AW: CGA card (Mitsubishi Electric) with 192K RAM?
jules.richardson99 at gmail.com
Tue Sep 8 16:12:09 CDT 2020
On 9/7/20 6:18 PM, Fred Cisin via cctalk wrote:
> Floppy boot seems like the next step.
OK, it boots off a DOS 3.3 floppy if that floppy is inserted before it
attempts to boot from the hard disk. If I wait for it to do its "system
file not found" bit, followed by a subsequent prompt to insert boot media
and press a key, it attempts to access the floppy drive but then goes off
into la-la land. Odd.
But anyway, taking the successful floppy boot route, I can certainly access
the hard disk in terms of bringing up directory listings and TYPEing files
to the display. So far, attempts to run anything from the drive just result
in a lock-up (keyboard immediately unresponsive, hard reset required).
There appear to be DOS utils on the drive, and command.com, but I've not
checked for hidden system files yet. fdisk shows the partition as active.
> Got an IBM "Advanced Diagnostics" floppy to try?
No, but I see that the minuszerodegrees site has an image, so I'll write
that out and see what happens.
Looking at the drive contents, incidentally, I didn't see anything that
explains (or interacts with) that unusual video hardware - it basically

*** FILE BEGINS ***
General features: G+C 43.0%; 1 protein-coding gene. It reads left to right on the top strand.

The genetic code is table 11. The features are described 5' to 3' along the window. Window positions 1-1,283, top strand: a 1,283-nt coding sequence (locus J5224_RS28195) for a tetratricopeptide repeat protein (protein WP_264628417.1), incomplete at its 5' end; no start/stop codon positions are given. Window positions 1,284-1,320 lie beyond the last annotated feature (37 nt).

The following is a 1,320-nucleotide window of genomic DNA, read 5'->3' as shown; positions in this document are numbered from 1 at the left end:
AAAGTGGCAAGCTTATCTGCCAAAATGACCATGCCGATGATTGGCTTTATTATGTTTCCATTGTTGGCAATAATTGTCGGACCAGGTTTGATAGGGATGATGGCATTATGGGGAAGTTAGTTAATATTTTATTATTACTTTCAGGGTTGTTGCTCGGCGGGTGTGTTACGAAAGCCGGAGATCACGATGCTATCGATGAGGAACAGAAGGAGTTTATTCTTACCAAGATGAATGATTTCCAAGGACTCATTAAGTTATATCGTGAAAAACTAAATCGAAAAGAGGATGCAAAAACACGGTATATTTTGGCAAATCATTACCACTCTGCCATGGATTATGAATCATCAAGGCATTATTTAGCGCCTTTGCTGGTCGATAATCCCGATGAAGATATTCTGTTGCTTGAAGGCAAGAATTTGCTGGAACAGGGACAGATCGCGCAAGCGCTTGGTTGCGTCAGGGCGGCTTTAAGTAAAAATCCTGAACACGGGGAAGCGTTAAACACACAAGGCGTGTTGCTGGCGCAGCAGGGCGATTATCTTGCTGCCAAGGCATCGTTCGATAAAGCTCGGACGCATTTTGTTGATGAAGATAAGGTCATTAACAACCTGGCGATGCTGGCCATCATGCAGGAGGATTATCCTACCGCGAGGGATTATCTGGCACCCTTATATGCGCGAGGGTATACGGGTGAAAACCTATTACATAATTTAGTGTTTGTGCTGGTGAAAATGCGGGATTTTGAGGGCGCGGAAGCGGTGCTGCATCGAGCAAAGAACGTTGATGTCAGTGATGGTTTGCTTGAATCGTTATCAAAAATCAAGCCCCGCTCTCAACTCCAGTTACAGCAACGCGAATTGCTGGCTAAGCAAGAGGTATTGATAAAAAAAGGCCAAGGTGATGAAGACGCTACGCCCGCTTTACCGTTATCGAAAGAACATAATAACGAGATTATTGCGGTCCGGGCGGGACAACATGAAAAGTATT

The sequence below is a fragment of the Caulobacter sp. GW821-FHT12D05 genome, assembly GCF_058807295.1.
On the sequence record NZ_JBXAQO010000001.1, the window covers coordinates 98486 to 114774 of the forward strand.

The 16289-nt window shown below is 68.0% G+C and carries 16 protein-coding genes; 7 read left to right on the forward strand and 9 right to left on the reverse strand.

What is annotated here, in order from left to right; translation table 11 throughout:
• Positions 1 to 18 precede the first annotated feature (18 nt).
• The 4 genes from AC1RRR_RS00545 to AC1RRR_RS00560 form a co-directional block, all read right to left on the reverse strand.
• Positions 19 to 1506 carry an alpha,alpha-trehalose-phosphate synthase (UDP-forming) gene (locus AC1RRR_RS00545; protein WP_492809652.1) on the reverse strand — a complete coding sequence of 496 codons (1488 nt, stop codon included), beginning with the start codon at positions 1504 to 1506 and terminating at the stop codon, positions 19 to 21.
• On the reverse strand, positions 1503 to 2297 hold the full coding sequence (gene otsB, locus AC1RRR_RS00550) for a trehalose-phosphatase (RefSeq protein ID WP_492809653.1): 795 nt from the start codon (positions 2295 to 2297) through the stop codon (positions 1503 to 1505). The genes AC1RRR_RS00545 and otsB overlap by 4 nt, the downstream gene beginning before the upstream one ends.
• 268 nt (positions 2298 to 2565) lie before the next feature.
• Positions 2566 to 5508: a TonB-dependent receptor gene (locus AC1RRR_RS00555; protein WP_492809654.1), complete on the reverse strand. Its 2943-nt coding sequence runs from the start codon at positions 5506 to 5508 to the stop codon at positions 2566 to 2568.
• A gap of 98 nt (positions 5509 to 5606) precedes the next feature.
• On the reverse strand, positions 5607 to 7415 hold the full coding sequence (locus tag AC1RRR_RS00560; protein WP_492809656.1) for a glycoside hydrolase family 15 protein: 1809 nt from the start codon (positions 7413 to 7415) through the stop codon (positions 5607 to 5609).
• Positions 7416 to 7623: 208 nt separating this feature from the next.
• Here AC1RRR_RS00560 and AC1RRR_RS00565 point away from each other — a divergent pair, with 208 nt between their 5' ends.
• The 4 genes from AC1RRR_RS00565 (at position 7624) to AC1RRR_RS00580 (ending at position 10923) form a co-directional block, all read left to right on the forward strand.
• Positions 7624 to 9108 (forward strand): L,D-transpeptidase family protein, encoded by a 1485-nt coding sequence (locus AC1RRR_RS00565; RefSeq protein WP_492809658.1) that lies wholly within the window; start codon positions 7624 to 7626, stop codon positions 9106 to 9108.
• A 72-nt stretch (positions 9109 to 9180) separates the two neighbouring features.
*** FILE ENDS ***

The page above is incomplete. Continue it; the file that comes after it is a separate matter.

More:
just holds DOS and a bunch of documents written by the original owner.
Maybe they got suckered into buying this fancy graphics hardware without
having any actual need for it, and then of course EGA and VGA came along
and rendered it obsolete anyway.
> XT controllers tended to NOT be interchangeable, even between various OEMs
> of Xebec!
Yes - something that people often seem to forget, too. I've run into that
quite often, where someone will hang onto an old drive because of the
contents, but they'll dump the controller that it was formatted against.
> I don't know what the incompatability was.
I don't think there was any kind of standard at all for what the low level
looked like - vendors were free to do what they wanted in terms of what
values they used for flags and how they actually ordered things within the
sector header. I suppose there were some tweaks made over time for
optimization or reliability (or at least, recovery) reasons, too, which is
why even a single vendor had a few different incompatible formats.
I expect it was the same in the SCSI and IDE worlds, but of course with
those "the controller" which handles formatting is really part of the
package, so it wasn't an issue.
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